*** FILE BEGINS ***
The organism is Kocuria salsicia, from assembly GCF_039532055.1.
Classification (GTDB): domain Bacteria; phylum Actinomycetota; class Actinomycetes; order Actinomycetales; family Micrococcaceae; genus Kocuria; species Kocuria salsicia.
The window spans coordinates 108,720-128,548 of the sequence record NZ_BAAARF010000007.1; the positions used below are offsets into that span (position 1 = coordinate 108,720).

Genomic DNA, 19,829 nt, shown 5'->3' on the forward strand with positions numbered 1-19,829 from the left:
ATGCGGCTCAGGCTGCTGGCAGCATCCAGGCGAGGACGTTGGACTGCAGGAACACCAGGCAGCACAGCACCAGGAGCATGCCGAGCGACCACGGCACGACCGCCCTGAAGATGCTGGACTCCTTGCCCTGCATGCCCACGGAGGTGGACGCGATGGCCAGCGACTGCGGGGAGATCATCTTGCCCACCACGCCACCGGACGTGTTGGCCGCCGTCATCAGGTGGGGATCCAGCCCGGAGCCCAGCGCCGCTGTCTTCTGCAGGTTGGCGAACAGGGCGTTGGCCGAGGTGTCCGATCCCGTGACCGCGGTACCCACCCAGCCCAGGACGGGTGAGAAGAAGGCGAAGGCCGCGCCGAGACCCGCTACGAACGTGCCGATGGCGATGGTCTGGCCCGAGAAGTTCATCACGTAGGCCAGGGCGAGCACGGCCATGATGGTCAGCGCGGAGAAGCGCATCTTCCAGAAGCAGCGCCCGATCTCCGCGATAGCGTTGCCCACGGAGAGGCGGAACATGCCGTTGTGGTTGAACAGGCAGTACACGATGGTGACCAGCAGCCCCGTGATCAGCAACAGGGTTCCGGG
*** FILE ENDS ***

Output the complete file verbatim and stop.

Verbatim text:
The organism is Kocuria salsicia, from assembly GCF_039532055.1.
Classification (GTDB): domain Bacteria; phylum Actinomycetota; class Actinomycetes; order Actinomycetales; family Micrococcaceae; genus Kocuria; species Kocuria salsicia.
The window spans coordinates 108,720-128,548 of the sequence record NZ_BAAARF010000007.1; the positions used below are offsets into that span (position 1 = coordinate 108,720).

Genomic DNA, 19,829 nt, shown 5'->3' on the forward strand with positions numbered 1-19,829 from the left:
ATGCGGCTCAGGCTGCTGGCAGCATCCAGGCGAGGACGTTGGACTGCAGGAACACCAGGCAGCACAGCACCAGGAGCATGCCGAGCGACCACGGCACGACCGCCCTGAAGATGCTGGACTCCTTGCCCTGCATGCCCACGGAGGTGGACGCGATGGCCAGCGACTGCGGGGAGATCATCTTGCCCACCACGCCACCGGACGTGTTGGCCGCCGTCATCAGGTGGGGATCCAGCCCGGAGCCCAGCGCCGCTGTCTTCTGCAGGTTGGCGAACAGGGCGTTGGCCGAGGTGTCCGATCCCGTGACCGCGGTACCCACCCAGCCCAGGACGGGTGAGAAGAAGGCGAAGGCCGCGCCGAGACCCGCTACGAACGTGCCGATGGCGATGGTCTGGCCCGAGAAGTTCATCACGTAGGCCAGGGCGAGCACGGCCATGATGGTCAGCGCGGAGAAGCGCATCTTCCAGAAGCAGCGCCCGATCTCCGCGATAGCGTTGCCCACGGAGAGGCGGAACATGCCGTTGTGGTTGAACAGGCAGTACACGATGGTGACCAGCAGCCCCGTGATCAGCAACAGGGTTCCGGG